I don't know whether you will agree with this, but I started a thread HBO - Still the trailblazer in the 21st Century because I believe that the economic model they are developing offers a meaningful alternative for the 21st Century to get us out of these disputes where the burden is carried by the middleman - cable and satellite TV providers.
I didn't post in it, but I saw that thread. I agree with your assessment of the situation. I would only add, related to this discussion... HBO is a far better deal now than it originally was, so they are going in the right direction whereas many other channels are going opposite.
HBO was originally 1 channel, for a while 2 if you counted east + west coast feeds. I'm pretty sure I remember when it was $10 for just that single channel. That was a hard pill to swallow BUT they were also the only game in town for a while in terms of what they showed... so they could command that premium for movie lovers.
As time went by, and they had to compete with other networks both movie and TV program... HBO began creating original content AND adding channels to their suite. So... the HBO that now costs $16 with Dish includes 9 channels and most of them are in HD as well.
So... today's HBO has far more content, original and otherwise, and costs far less per channel than it originally did (i.e. the price over time has come down per-channel).
So, I could argue that IF companies like AMC that have a suite of channels and want Dish, DirecTV, etc. to take "all or none" were to go a la carte like HBO with their suite... then they could name their price and see what the market would bear.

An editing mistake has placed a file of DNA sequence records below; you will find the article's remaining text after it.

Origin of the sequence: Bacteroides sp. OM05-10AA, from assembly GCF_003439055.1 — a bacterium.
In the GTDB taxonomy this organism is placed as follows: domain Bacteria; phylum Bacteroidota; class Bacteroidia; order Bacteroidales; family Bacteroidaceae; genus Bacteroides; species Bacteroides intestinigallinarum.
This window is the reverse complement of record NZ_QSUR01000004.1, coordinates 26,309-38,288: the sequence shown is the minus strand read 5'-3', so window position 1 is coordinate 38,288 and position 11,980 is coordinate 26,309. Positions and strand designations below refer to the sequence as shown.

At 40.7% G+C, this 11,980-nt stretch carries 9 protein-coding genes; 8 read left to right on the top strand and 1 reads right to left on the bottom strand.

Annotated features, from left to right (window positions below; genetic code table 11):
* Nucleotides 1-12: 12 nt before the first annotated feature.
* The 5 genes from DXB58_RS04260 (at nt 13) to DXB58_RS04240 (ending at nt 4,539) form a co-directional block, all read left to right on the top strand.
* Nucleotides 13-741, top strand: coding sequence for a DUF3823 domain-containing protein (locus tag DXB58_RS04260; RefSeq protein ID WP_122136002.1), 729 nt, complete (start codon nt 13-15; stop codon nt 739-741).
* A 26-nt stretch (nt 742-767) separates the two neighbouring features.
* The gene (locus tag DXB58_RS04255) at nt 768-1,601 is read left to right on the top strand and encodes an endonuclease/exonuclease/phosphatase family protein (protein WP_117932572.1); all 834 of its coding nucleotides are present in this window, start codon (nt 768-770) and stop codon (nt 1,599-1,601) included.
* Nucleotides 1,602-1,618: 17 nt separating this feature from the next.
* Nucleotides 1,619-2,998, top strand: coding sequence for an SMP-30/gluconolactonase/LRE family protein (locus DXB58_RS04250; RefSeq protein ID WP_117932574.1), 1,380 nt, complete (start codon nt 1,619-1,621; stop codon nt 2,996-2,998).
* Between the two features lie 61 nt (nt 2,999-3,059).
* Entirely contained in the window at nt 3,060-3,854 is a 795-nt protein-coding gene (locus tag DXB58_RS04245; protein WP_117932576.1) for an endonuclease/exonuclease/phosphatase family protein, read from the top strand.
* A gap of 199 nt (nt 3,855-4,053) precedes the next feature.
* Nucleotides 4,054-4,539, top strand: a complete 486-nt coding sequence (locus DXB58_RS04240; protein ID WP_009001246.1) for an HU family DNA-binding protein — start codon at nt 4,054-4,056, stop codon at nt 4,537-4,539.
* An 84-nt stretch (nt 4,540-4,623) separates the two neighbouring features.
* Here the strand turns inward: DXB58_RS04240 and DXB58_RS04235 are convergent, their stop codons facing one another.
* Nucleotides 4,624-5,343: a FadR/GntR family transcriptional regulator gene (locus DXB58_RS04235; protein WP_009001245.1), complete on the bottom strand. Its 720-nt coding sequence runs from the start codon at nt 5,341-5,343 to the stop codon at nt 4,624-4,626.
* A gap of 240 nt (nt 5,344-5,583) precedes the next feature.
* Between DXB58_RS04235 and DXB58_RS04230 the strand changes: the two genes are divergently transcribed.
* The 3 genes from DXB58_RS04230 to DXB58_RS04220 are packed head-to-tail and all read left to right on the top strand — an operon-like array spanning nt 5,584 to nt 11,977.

Unfortunately, as we all know, companies like AMC know they wouldn't get as much money a la carte OR they would already be asking for that.. instead they want to be in the lowest tier where customers always subscribe so they can get a few pennies from everyone instead of trying for dollars from targeted users.
I did the math before... based on their highest rated program, to figure out how much those viewers would have had to pay per month IF AMC was a la carte and wanted the same money they get today. That's the game. AMC wants to brag about their viewership and yet simultaneously knows they are better off with 25 cents for every Dish subscriber in a tier than asking $1 or more from their "loyal" viewers.
It is a conscious choice... and while HBO puts the money and the quality in to pull it off and be able to attract customers to the price they demand... many other suites simply know they cannot pull this off.
And that's where we are... AMC complains that Dish doesn't want them, but Dish likely offers them these different alternatives (a la carte, suite a la carte, or higher money for 1 channel but drop lower-rated ones) and AMC wants its cake and to eat it too.